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A quiet day in outback Australia


Kalumburu is an Aboriginal community centred around a Mission, though now a tiny supermarket and café seemed to be the preferred focus. The Mission comprised a beautiful old stone building next to a corrugated-iron church.

We were invited to camp in its tranquil grounds.

With the tent pitched Ness and I went for a walk. Hordes of rotund aborigines surrounded the café, devouring chips at an alarming rate. At the end of the street a white man in his mid-fifties, dressed in shorts, looked particularly hot and bothered. He was busy putting up netting around his makeshift house.

“To keep the snakes out,” he explained. “Bad time of year, lot of king browns around.”

“What do you do here?” Ness asked.

“Repair houses. They smash ’em, I repair ’em, they smash ’em again,” he replied with a resigned shrug, pretty much reiterating what Chook had said.

“They’re placid, amicable people ’til they hit the grog, then all hell breaks loose. Too much money’s thrown at them. Brand new vehicles, trashed within a week.”

That word ‘trash’. We heard it again and again.

“Let me give you an example,” he went on. “The other week the blackfellas were out in a spanking new cement truck, a work gang. They spent all afternoon eating their lunch rather than getting on with the job in hand. They forgot to turn the mixer on. So what happened? The cement set. Ruined. $100,000 down the drain.”

Here was he and others like him, up in the back of beyond doing their bit for these communities only to end up like this; disillusioned, exasperated, confused. The clash of cultures. We had seen it all over the world, from missionaries in Chad, to game wardens in Zimbabwe to indigenous Indians in Mexico.

He led us into his bachelor pad and took a grotesque fish head, dripping with blood, out of his fridge, his face now a picture, totally transformed.

“See. I told yous they grow big in these parts.”

Our arrival in Kalumburu had not gone unnoticed by ‘the Father’. He was to give us a guided tour the following morning at 10 o’clock sharp. It felt strange, to actually find ourselves with an appointment. I was tempted to buy a diary and ring the day in red.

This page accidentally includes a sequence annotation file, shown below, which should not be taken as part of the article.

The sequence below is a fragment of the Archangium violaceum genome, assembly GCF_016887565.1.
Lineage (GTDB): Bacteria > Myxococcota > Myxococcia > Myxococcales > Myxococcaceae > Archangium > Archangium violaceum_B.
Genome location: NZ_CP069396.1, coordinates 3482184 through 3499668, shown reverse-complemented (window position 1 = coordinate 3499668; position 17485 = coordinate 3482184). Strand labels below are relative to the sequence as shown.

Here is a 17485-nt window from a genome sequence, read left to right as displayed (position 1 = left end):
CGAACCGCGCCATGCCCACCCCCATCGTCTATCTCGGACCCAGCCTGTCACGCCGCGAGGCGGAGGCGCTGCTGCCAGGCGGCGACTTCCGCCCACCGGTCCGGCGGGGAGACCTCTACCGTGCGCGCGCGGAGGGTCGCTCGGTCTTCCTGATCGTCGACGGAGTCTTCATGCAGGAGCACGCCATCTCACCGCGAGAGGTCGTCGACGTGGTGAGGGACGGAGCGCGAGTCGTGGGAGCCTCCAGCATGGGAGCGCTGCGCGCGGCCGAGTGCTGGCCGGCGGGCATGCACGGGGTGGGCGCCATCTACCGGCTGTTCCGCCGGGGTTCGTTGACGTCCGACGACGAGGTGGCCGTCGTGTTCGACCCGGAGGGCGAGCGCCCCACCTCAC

In the welcome shade of coconut palms and mature mango trees we gathered around the Father in a tight circle, like infants on their first day at school. He began with a history of the Mission. It had originated further along the coast as the Pago Mission. As his words rang out a familiar tale unravelled. One has to wonder why white missionaries, over the centuries, and around the world, have found it necessary to inflict their ideas on indigenous peoples who have lived in commendable harmony with their natural surroundings for tens of thousands of years. Especially when the process of Christianisation invariably seemed to necessitate imprisonment, indoctrination and a sad and disastrous ruination of their existent culture. Still, having accepted this as an unfortunate fact of history, it would seem that the Mission here provided a degree of stability and refuge for these people in a turbulent century of change.

The Father took us into his very own miniature museum – once we had paid him of course. It was a Pandora’s Box of artefacts which he had collected over the years including aboriginal tools, specimens of art and geological curiosities. He also claimed that some of his more unusual objects had come from famous monuments and ancient structures from around the world. Quite how he had come to own stone from the Pyramids or marble from the Taj Mahal I was never too sure. It all seemed a little dubious to me. He was a true human magpie with the most bizarre, crescendoing, high-pitched Basil Brushtype laugh, culminating in an odd and disconcerting squeak at the end of each sentence. The more proud he was of what he had just said or shown us, then the more pronounced his laugh and squeak. I found it almost impossible not to piss myself laughing – as did the others. In fact seeing them stifle their giggles made it ten times worse. Memories of schooldays, when laughing was a full time occupation, came flooding back to me.